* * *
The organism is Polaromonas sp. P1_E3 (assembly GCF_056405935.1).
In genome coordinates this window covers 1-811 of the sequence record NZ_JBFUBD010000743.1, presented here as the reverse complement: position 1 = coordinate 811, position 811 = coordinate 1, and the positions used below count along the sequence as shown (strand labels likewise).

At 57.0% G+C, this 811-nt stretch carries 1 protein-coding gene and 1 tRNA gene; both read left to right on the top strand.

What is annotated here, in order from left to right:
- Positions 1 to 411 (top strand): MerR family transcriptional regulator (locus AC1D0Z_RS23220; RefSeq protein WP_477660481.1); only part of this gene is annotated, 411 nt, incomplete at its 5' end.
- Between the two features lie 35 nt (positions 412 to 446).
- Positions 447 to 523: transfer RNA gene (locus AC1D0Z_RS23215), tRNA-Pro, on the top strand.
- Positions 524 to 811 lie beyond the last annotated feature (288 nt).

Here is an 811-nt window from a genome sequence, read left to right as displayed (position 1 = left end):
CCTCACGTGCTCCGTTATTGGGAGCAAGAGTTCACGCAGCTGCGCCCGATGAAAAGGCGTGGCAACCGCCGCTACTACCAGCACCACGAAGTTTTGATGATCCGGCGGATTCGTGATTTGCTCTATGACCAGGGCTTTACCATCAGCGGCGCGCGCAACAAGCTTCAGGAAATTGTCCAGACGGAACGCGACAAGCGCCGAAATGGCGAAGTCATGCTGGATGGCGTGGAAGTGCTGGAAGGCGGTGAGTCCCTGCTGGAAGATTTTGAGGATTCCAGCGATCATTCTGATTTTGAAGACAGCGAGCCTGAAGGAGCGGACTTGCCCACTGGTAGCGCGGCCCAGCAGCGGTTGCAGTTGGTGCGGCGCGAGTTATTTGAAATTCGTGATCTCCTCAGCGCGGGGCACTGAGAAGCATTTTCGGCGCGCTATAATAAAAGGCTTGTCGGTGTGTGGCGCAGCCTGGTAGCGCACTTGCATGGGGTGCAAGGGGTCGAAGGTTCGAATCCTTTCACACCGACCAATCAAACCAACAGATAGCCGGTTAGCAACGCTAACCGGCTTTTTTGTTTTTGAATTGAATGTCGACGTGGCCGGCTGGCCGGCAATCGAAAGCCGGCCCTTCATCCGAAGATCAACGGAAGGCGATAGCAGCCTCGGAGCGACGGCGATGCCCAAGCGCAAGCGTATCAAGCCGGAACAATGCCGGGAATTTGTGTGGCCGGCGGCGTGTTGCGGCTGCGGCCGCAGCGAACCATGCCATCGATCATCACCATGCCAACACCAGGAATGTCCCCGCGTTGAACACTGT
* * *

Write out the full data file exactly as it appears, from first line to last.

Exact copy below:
The organism is Polaromonas sp. P1_E3 (assembly GCF_056405935.1).
In genome coordinates this window covers 1-811 of the sequence record NZ_JBFUBD010000743.1, presented here as the reverse complement: position 1 = coordinate 811, position 811 = coordinate 1, and the positions used below count along the sequence as shown (strand labels likewise).

At 57.0% G+C, this 811-nt stretch carries 1 protein-coding gene and 1 tRNA gene; both read left to right on the top strand.

What is annotated here, in order from left to right:
- Positions 1 to 411 (top strand): MerR family transcriptional regulator (locus AC1D0Z_RS23220; RefSeq protein WP_477660481.1); only part of this gene is annotated, 411 nt, incomplete at its 5' end.
- Between the two features lie 35 nt (positions 412 to 446).
- Positions 447 to 523: transfer RNA gene (locus AC1D0Z_RS23215), tRNA-Pro, on the top strand.
- Positions 524 to 811 lie beyond the last annotated feature (288 nt).

Here is an 811-nt window from a genome sequence, read left to right as displayed (position 1 = left end):
CCTCACGTGCTCCGTTATTGGGAGCAAGAGTTCACGCAGCTGCGCCCGATGAAAAGGCGTGGCAACCGCCGCTACTACCAGCACCACGAAGTTTTGATGATCCGGCGGATTCGTGATTTGCTCTATGACCAGGGCTTTACCATCAGCGGCGCGCGCAACAAGCTTCAGGAAATTGTCCAGACGGAACGCGACAAGCGCCGAAATGGCGAAGTCATGCTGGATGGCGTGGAAGTGCTGGAAGGCGGTGAGTCCCTGCTGGAAGATTTTGAGGATTCCAGCGATCATTCTGATTTTGAAGACAGCGAGCCTGAAGGAGCGGACTTGCCCACTGGTAGCGCGGCCCAGCAGCGGTTGCAGTTGGTGCGGCGCGAGTTATTTGAAATTCGTGATCTCCTCAGCGCGGGGCACTGAGAAGCATTTTCGGCGCGCTATAATAAAAGGCTTGTCGGTGTGTGGCGCAGCCTGGTAGCGCACTTGCATGGGGTGCAAGGGGTCGAAGGTTCGAATCCTTTCACACCGACCAATCAAACCAACAGATAGCCGGTTAGCAACGCTAACCGGCTTTTTTGTTTTTGAATTGAATGTCGACGTGGCCGGCTGGCCGGCAATCGAAAGCCGGCCCTTCATCCGAAGATCAACGGAAGGCGATAGCAGCCTCGGAGCGACGGCGATGCCCAAGCGCAAGCGTATCAAGCCGGAACAATGCCGGGAATTTGTGTGGCCGGCGGCGTGTTGCGGCTGCGGCCGCAGCGAACCATGCCATCGATCATCACCATGCCAACACCAGGAATGTCCCCGCGTTGAACACTGT